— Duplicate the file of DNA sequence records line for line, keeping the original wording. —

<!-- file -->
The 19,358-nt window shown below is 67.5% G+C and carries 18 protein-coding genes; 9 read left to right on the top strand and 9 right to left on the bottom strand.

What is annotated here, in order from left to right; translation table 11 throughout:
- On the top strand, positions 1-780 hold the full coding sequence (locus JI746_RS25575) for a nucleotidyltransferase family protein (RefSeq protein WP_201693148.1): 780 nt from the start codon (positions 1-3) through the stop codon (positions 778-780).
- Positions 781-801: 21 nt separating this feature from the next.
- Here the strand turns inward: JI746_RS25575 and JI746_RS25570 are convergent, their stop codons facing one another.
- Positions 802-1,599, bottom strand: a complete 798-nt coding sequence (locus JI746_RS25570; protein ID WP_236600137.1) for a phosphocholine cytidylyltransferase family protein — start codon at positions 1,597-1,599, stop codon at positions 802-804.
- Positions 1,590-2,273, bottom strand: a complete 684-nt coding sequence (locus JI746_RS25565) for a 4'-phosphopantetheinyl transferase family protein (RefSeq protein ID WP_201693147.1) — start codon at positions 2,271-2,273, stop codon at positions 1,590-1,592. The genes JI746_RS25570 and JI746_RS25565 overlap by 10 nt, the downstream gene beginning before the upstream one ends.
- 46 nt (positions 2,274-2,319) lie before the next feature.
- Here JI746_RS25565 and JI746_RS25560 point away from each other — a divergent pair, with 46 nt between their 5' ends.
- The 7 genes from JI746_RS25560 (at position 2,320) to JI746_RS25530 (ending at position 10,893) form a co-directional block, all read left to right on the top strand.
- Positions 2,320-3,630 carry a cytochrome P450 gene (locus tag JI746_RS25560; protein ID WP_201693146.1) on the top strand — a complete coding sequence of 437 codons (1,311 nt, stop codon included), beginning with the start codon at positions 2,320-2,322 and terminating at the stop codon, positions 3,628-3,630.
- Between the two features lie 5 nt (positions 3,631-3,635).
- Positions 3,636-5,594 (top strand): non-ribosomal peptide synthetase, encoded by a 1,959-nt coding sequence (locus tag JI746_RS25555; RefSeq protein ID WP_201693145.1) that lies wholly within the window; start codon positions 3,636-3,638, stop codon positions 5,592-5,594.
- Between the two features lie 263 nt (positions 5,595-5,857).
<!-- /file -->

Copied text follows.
The 19,358-nt window shown below is 67.5% G+C and carries 18 protein-coding genes; 9 read left to right on the top strand and 9 right to left on the bottom strand.

What is annotated here, in order from left to right; translation table 11 throughout:
- On the top strand, positions 1-780 hold the full coding sequence (locus JI746_RS25575) for a nucleotidyltransferase family protein (RefSeq protein WP_201693148.1): 780 nt from the start codon (positions 1-3) through the stop codon (positions 778-780).
- Positions 781-801: 21 nt separating this feature from the next.
- Here the strand turns inward: JI746_RS25575 and JI746_RS25570 are convergent, their stop codons facing one another.
- Positions 802-1,599, bottom strand: a complete 798-nt coding sequence (locus JI746_RS25570; protein ID WP_236600137.1) for a phosphocholine cytidylyltransferase family protein — start codon at positions 1,597-1,599, stop codon at positions 802-804.
- Positions 1,590-2,273, bottom strand: a complete 684-nt coding sequence (locus JI746_RS25565) for a 4'-phosphopantetheinyl transferase family protein (RefSeq protein ID WP_201693147.1) — start codon at positions 2,271-2,273, stop codon at positions 1,590-1,592. The genes JI746_RS25570 and JI746_RS25565 overlap by 10 nt, the downstream gene beginning before the upstream one ends.
- 46 nt (positions 2,274-2,319) lie before the next feature.
- Here JI746_RS25565 and JI746_RS25560 point away from each other — a divergent pair, with 46 nt between their 5' ends.
- The 7 genes from JI746_RS25560 (at position 2,320) to JI746_RS25530 (ending at position 10,893) form a co-directional block, all read left to right on the top strand.
- Positions 2,320-3,630 carry a cytochrome P450 gene (locus tag JI746_RS25560; protein ID WP_201693146.1) on the top strand — a complete coding sequence of 437 codons (1,311 nt, stop codon included), beginning with the start codon at positions 2,320-2,322 and terminating at the stop codon, positions 3,628-3,630.
- Between the two features lie 5 nt (positions 3,631-3,635).
- Positions 3,636-5,594 (top strand): non-ribosomal peptide synthetase, encoded by a 1,959-nt coding sequence (locus tag JI746_RS25555; RefSeq protein ID WP_201693145.1) that lies wholly within the window; start codon positions 3,636-3,638, stop codon positions 5,592-5,594.
- Between the two features lie 263 nt (positions 5,595-5,857).